Lastly I would highly recommend investing in a Groomer's Helper (www.groomershelper.com). I don't groom any dog without it now -- it really helps to control the animal, big or small.

    Good luck!

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    • #3
      working alone

      Amy thanks so much for all your imput.Im really gratefull for all the tips.I will definalty look into the groomers helper.

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      • #4
        I'm not alone and boy and I glad

        I'm trying to groom but I get interrupted alot, (I'm really slow now but I'm learning) my business partner does the majority of the grooming. Even with a bather most of the time I get interrupted by clients checking in/out, the phone and walk in inquiries. Today I had to stop about 5 times while working on a dog to do something else and I never did get to finish the dog. You'll have to be very firm with your clients to get them 'trained' to understand you can't drop everything when they walk through the door. I hope to have a receptionist one day I'm dreaming big. You may find it worthwhile to put the money into a part time helper just so you can get more dogs done.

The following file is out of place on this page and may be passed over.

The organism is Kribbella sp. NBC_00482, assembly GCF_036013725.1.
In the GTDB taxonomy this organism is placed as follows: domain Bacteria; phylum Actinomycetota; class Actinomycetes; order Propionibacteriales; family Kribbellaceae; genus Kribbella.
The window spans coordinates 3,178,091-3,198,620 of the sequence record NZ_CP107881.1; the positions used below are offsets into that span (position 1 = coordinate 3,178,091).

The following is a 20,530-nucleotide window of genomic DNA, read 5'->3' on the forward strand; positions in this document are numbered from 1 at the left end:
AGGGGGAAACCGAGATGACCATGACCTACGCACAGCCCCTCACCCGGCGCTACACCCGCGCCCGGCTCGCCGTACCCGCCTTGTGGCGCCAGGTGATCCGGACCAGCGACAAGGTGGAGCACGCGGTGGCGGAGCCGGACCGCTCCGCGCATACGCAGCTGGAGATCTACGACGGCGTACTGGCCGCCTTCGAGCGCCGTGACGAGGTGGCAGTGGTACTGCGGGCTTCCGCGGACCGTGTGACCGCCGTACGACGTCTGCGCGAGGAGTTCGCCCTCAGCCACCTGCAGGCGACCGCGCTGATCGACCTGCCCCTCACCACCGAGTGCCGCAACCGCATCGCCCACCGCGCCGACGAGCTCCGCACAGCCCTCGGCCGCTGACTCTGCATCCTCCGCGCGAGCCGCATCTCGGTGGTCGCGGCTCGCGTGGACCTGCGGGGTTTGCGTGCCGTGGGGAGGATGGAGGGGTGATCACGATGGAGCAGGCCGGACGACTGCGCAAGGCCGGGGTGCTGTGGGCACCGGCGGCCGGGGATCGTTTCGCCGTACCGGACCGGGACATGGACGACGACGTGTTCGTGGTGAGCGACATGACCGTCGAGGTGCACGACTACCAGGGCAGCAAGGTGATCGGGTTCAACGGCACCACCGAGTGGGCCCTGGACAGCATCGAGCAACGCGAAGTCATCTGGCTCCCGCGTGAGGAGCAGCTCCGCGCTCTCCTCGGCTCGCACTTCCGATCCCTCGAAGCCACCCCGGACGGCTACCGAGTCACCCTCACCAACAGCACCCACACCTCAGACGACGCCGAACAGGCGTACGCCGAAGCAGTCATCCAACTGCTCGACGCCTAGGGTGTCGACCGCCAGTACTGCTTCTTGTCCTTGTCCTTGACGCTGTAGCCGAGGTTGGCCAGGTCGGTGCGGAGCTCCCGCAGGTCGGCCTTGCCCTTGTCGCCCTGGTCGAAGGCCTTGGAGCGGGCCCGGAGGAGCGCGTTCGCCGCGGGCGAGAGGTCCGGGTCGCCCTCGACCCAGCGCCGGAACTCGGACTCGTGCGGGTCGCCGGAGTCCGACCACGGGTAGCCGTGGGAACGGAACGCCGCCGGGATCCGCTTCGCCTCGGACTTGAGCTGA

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        • #5
          Originally posted by alycetaz View Post
          Hi everyone Im new to the site and so far its been great.Alot of great information.I was just looking for feedback if anyone has a storefront shop and works alone.I am opening a buisness here in my town.And are going to have to work alone at first.I was just wondering what you do if you get a big dog or a dog who needs to be held to groom.I dont want to turn away big dogs because I have to make the rent. I was thinking of getting one of those walk up tubs...any thoughts would be helpful....
          Thanks in advance....